Sustainability has become so ingrained into my life that sometimes I inadvertently assume everyone knows what I’m talking about.
My days are filled with issues such as Climate Change, renewable energy, recycling, LEED buildings, CO2 sensors, de-lamping and composting. The reason for this is because when I’m not writing for EcoSalon, I’m the communications specialist for sustainability at Boston University.
On my way to work last week I was listening to the radio, surfing between Lady Gaga and NPR when I heard the uber-clever green moniker AstroTurfing. Astroturfing, taken from the root AstroTurf (the artificial grass laid down on sports playing fields) refers to events or missions planned by an organization, but masked to appear as grass-roots efforts, which are built on passionate people dedicated to helping a cause.
Here are eight other terms everyone should know that are sure to turn you into an eco-expert:
1. Greenhouse Gas
Chemical compounds that contribute to the greenhouse effect. When in the atmosphere, a greenhouse gas allows sunlight (solar radiation) to enter the atmosphere where it warms the Earth’s surface and is reradiated back into the atmosphere as longer-wave energy (heat). Greenhouse gases absorb this heat and “trap” it in the lower atmosphere.
2. Global Warming
The current concentration of CO2 in the atmosphere is said to be approximately 385 ppm (parts per million). Before industrialization it was about 280 ppm. As stated in the U.S. Climate Change Conference data, analyses of air contained in ice from the Antarctic ice cap shows that there is far more CO2 in the air today than at any time in the last 650,000 years. The consequence is that the greenhouse effect is becoming stronger, and the earth is becoming warmer.
In 1987, the Brundtland Report, also known as Our Common Future, defined sustainability as “development that meets the needs of the present without compromising the ability of future generations to meet their own needs.”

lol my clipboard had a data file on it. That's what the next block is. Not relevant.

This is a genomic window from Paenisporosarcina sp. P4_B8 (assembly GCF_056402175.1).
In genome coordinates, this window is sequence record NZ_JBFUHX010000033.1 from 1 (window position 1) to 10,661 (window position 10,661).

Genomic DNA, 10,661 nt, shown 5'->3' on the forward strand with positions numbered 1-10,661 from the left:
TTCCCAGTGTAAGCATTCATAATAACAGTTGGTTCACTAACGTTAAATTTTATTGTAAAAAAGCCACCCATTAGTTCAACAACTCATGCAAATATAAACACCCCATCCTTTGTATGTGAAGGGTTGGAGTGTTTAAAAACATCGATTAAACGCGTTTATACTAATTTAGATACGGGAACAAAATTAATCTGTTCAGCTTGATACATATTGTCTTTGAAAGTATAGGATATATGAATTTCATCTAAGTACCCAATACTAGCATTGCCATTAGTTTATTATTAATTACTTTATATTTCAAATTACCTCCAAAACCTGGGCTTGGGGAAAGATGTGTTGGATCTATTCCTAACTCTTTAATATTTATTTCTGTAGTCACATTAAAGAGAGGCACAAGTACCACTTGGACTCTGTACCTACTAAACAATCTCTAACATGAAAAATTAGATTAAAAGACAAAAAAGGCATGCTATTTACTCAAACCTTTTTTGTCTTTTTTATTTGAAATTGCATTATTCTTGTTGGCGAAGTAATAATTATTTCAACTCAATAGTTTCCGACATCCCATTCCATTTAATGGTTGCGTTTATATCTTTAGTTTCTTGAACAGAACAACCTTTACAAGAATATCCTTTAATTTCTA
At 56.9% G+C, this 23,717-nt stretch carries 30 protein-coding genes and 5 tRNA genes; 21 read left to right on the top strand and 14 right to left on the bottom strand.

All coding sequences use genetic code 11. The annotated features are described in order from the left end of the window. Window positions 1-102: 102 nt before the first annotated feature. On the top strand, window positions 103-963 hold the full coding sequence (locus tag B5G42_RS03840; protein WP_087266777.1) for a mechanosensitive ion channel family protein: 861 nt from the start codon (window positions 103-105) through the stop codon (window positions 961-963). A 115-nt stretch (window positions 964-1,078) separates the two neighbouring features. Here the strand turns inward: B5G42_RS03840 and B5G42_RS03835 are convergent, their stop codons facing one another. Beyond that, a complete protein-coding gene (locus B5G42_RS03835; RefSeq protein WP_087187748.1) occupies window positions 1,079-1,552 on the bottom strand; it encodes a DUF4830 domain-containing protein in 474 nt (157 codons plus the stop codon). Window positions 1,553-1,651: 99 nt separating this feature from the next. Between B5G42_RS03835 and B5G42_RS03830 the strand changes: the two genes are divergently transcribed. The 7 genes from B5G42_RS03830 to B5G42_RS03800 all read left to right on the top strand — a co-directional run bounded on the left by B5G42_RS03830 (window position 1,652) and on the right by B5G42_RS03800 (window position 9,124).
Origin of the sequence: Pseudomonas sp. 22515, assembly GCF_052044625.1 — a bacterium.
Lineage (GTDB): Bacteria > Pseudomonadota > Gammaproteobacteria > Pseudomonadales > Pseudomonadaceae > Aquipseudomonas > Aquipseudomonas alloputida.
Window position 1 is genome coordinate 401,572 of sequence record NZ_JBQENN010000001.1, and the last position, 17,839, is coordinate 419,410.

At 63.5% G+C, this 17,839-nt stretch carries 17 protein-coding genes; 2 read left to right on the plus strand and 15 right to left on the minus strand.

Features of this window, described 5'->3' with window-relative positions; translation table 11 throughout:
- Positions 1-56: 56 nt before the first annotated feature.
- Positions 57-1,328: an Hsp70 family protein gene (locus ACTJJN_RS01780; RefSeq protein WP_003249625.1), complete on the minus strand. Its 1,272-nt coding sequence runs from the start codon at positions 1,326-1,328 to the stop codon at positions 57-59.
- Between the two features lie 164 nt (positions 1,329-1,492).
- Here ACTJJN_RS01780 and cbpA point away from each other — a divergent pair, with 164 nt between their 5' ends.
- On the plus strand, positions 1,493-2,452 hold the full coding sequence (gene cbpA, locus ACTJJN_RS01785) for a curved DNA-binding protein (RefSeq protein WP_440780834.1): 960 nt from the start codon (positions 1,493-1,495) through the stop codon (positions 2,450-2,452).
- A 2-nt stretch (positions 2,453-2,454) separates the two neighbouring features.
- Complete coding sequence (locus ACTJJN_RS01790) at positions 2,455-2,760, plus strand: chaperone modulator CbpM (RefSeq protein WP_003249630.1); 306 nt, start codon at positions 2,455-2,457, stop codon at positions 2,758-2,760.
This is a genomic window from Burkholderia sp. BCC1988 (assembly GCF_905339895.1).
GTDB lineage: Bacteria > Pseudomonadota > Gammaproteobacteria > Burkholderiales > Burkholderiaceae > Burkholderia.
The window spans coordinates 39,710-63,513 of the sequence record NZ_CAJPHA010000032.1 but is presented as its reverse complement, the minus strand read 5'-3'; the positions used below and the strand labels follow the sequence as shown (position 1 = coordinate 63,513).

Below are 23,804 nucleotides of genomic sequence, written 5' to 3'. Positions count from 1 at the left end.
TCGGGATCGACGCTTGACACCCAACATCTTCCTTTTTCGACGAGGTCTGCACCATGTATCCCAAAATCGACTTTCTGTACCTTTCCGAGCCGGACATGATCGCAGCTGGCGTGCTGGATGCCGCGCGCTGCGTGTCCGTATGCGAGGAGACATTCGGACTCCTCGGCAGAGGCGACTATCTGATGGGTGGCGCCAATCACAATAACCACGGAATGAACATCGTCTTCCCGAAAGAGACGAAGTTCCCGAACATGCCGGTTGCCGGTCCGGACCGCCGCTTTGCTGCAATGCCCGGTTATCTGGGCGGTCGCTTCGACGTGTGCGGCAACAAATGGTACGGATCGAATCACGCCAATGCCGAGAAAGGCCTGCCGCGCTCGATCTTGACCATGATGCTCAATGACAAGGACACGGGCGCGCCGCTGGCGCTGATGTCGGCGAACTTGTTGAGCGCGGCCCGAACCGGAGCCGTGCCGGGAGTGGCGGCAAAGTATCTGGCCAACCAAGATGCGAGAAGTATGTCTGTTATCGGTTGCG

5. Phantom Energy
Also called Vampire power, this energy is taken from the grid when an appliance is plugged in but not being used. Think printers, cell phone chargers, TVs and computers. One easy way to stop this is by using a Smart Power Strip, which cuts off energy with the flip of one switch.
6. Carbon Footprint
The amount of carbon produced by an individual, organization, or location at a given time. Carbon footprint describes the environmental impact of carbon emissions, measured in units of carbon dioxide.
The United Nations Climate Change Conference, which takes place from December 7-18th in Copenhagen, Denmark, will bring together world leaders to discuss the Climate Change Crisis and the Kyoto Protocol, which sets binding targets for 37 industrialized countries and the European community for reducing greenhouse gas (GHG) emissions.
Developed by the U.S. Green Building Council, LEED is an internationally-recognized building system aimed at improving performance across all the metrics that matter most: energy savings, water efficiency, CO2 emissions reduction, improved indoor environmental quality, and stewardship of resources and sensitivity to their impacts.
Image: Vincent Boiteau